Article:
The Emigration Potential of Skilled Zimbabweans: Perceptions, Current Migration Patterns, Trends and Policy Responses.
MetadataShow full item record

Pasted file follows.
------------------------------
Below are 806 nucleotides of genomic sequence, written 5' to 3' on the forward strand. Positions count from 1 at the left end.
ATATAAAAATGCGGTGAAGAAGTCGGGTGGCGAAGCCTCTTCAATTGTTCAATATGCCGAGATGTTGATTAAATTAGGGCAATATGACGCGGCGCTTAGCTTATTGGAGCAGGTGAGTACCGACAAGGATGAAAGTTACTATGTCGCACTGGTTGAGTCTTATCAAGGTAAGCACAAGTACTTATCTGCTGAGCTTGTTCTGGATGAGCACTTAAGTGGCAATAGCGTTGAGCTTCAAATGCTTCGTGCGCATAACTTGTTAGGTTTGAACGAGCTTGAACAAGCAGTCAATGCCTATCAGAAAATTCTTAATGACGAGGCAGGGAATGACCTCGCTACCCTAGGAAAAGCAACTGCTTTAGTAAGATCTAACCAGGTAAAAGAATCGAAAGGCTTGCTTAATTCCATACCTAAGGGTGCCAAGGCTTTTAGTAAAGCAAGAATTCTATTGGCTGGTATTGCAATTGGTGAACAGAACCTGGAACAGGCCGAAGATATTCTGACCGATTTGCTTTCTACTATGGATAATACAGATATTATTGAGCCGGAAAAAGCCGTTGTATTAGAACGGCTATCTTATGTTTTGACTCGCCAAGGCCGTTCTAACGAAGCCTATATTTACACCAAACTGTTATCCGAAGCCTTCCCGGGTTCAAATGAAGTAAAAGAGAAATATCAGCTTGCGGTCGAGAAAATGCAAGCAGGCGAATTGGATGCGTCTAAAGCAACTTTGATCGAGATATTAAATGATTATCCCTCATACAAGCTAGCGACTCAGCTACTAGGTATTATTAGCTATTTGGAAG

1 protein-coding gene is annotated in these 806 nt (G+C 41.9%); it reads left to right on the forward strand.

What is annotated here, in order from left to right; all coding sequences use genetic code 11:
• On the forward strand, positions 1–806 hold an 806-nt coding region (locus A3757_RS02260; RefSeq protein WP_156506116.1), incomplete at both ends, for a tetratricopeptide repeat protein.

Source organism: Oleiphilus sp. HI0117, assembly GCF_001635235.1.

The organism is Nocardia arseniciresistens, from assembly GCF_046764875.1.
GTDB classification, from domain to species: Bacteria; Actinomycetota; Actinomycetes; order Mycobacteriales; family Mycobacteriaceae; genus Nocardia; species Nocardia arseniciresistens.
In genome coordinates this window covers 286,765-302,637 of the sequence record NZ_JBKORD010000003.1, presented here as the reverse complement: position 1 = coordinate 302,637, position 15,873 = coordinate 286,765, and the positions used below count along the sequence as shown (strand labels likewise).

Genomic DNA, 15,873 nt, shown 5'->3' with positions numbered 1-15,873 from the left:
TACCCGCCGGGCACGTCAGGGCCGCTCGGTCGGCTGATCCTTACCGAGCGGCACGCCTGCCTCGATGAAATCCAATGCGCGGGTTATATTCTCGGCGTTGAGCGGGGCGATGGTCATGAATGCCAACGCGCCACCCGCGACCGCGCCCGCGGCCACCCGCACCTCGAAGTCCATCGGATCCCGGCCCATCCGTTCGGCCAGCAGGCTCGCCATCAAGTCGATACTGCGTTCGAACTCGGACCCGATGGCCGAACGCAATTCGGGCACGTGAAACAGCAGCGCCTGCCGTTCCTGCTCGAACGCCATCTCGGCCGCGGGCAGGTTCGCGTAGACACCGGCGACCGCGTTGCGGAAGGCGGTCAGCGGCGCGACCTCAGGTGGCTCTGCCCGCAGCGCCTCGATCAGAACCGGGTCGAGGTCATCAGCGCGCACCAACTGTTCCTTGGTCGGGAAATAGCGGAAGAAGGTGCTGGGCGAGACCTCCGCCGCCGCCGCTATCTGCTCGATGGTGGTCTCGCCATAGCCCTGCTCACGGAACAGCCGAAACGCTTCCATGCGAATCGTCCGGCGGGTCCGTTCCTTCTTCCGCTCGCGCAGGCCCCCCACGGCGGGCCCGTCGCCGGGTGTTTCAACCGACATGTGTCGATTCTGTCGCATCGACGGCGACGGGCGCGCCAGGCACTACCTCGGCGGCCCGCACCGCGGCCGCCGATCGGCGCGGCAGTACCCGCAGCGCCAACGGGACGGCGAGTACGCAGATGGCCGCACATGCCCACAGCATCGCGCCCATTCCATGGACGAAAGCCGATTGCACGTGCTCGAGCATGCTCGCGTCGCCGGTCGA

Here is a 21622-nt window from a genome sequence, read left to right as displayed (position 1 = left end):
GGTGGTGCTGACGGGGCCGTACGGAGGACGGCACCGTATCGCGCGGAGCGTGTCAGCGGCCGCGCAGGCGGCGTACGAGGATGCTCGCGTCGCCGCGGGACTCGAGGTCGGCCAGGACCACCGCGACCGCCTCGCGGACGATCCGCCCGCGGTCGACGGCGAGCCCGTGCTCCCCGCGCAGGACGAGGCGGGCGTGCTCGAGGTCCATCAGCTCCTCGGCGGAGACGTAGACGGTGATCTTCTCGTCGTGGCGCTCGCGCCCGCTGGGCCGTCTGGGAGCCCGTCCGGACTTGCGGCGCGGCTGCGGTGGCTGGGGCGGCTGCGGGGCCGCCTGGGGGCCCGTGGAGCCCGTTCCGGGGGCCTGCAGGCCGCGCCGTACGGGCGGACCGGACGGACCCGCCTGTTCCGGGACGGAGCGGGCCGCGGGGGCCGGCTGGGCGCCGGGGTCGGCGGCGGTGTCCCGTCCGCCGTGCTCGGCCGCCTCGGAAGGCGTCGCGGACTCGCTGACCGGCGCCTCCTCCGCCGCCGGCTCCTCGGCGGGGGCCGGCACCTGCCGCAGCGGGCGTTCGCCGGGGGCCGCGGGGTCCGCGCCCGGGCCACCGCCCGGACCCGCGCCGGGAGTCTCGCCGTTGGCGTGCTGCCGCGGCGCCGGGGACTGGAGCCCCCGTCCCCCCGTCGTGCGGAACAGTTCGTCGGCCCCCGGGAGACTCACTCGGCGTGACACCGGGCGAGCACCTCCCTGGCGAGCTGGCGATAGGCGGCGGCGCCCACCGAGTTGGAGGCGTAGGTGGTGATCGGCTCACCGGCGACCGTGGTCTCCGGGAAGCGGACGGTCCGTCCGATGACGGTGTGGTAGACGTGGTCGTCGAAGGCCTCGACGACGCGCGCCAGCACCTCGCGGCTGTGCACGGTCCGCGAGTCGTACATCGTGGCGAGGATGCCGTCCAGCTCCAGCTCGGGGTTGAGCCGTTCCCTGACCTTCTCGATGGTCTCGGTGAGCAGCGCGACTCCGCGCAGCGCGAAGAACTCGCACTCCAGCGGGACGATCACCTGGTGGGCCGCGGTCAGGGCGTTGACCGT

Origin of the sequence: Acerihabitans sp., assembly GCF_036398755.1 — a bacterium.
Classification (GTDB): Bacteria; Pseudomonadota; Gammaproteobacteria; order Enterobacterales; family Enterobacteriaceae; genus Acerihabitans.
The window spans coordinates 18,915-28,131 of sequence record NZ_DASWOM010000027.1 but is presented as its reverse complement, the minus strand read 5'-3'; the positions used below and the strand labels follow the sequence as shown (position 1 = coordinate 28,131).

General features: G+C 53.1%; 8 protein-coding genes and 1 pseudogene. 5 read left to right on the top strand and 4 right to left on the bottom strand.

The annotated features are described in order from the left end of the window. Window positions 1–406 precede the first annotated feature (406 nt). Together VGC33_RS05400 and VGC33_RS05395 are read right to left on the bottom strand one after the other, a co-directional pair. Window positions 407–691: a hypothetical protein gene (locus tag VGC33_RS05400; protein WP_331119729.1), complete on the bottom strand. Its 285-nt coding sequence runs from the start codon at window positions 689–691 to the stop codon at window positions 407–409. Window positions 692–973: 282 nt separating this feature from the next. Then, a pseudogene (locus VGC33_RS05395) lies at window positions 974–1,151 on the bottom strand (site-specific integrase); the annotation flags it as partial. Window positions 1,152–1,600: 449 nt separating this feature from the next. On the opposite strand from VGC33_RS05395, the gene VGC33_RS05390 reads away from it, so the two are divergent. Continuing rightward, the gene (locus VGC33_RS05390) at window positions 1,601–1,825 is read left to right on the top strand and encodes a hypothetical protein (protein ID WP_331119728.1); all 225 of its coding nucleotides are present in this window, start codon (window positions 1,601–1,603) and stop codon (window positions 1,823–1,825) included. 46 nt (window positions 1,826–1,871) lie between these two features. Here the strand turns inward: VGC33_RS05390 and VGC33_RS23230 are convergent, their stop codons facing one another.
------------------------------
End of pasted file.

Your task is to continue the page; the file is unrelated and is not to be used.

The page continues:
The movement of skilled professionals from developing countries like Zimbabwe to industrialised countries is taking place at an alarming rate, and there is little evidence that these flows will decrease in the near future. Serious concerns have been raised by developing countries as they argue that they are losing most of their skilled human resource base, which is a precondition for economic development. They further contend that they invest in the education of professionals whose knowledge and expertise are being tapped by developed countries while their economies continue to suffer from shortages of such personnel. These concerns form a sound basis for academic enquiry into the subject. The thesis draws on research work that was conducted between January 2001 and September 2002. The study aimed to establish the emigration potential of skilled Zimbabweans and to examine the current migration patterns, trends and to analyse policy responses. Data collection for the study was divided into two phases. The first part of the study focussed on the emigration potential of skilled Zimbabweans while the second part focussed on the migration of health professionals from Zimbabwe. Qualitative methods were also used to provide additional information for the study. The research findings highlight the causes, magnitude and effects of migration of skilled personnel to Zimbabwe’s economy. The first survey provides evidence that skilled Zimbabwean professionals have a high emigration potential, with up to 86% of the surveyed population considering migrating to another country. The study established that the causes of emigration of professionals from Zimbabwe can be ranked as (a) cost of living; (b) level of taxation; (c) availability of quality affordable products; and (d) level of income. The second survey demonstrates the magnitude and the causes of migration of health professionals from the country. The number of registered health professionals either increased marginally (in the case of doctors) or fell significantly (in the case of nurses) during the period studied. The study documented the effects of migration on the workload of the remaining health professionals. Health institutions in disadvantaged rural areas are continuously losing staff to those located in urban areas which have a lesser workload and better working conditions. Consequently, this trend has made it necessary for less qualified staff to carry out specialised duties in rural areas. The research shows that the poor have been the worst affected by the migration of health professionals since they cannot afford the fees charged at private clinics. Based on the research findings, the study recommends a speedy resolution to the current economic and political crisis as a long term solution to curb the migration of skilled professionals from Zimbabwe. The country can also adopt a brain export strategy in which it heavily supports investment in education to offset the losses through emigration whilst benefiting from the remittances sent back by the emigrants abroad. The results of the study are hoped to help policymakers in implementing effective human resource management strategies.